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During that time, Max was "out of it" concerning what was going on in clubs, in private, on the street, etc. With his recordings, he seemed to be trying to do his best to be "hip" but other records by his "sidemen" were much closer to the mark. Max "thought" too much for his own good.

Maybe you had to be there, but I think you should be able to follow the threads now.........

I don't know... I can't really listen to this set with respect to social/historical context. Max's "sidemen" are such a dominant force that I can't fault the album on account of the leader's idiosyncrasies. I came into this one a lot later--after years and years of pop inculcation and what not--and it still sounds fresh in spite of itself. The fact that the guys are carrying on like they are even with electric instrumentation and Max's histrionics makes the album all the more extraordinary. Still, I wasn't around back then, and I can only imagine what it must have been like in 1968...

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This is the album with Bartz' Libra isn't it?

Man, there was a time when I couldn't get enough of that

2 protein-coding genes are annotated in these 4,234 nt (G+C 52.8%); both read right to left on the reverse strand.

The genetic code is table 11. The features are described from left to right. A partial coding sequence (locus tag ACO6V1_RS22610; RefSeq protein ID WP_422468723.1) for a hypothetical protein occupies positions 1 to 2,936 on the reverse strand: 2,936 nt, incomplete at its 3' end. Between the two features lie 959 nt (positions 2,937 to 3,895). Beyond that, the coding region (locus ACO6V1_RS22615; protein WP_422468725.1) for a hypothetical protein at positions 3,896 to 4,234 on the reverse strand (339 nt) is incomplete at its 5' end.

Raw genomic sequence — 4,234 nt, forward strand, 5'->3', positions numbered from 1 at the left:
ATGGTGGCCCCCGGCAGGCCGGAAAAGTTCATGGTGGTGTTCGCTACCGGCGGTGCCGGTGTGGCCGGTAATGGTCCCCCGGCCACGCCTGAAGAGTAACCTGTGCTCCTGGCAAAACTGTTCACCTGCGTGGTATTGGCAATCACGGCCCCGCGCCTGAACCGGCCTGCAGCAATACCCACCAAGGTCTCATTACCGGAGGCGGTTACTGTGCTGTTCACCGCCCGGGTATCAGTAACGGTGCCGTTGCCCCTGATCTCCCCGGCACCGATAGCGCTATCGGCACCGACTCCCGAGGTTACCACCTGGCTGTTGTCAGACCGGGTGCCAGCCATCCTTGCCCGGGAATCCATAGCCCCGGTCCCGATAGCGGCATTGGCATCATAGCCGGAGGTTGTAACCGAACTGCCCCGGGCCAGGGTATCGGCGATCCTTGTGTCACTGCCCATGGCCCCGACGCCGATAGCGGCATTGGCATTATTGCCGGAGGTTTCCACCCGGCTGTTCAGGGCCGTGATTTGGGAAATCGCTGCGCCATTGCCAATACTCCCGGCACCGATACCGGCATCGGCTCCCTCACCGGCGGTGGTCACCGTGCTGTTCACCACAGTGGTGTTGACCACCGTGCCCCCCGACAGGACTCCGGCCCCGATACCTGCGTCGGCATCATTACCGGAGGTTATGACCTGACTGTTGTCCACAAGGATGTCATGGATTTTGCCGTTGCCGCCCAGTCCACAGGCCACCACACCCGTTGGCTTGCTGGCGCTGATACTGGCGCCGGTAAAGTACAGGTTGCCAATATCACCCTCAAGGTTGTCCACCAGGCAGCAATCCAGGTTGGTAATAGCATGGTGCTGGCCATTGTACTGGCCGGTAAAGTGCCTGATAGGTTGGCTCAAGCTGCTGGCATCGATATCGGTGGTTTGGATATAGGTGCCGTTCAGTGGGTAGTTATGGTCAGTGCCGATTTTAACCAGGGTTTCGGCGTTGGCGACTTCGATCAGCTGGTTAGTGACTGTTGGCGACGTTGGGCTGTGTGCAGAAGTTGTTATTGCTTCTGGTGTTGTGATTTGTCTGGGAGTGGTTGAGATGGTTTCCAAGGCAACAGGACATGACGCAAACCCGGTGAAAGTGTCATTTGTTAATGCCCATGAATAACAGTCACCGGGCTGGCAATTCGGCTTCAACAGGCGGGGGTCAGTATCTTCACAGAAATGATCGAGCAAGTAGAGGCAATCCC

NTU Troop sound...and with Cowell and Tolliver and

especially Bey, well...

Whew! I just wonder whether it'll have the same effect today?

Anyone remember "Alkabulan - Land of the Blacks?"

Used to know ever word and note of that 2-LP Strata East -

especially every flubbed note! Didn't matter tho' cause the spirit

was written in the groove (in both ways!)

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It was very hard to get a copy over here back then .... I only got it in the late 1980's in an obscure Italian reissue.

Max trying to be hip, that's true, but he was very conscious of black power back then, suffereing from agents' ignorance for years after his engagement in the Civil Rights Movement, IIRC. I won't blame him. The music has some genuine power, and Atlantic were the only to record him in a decade!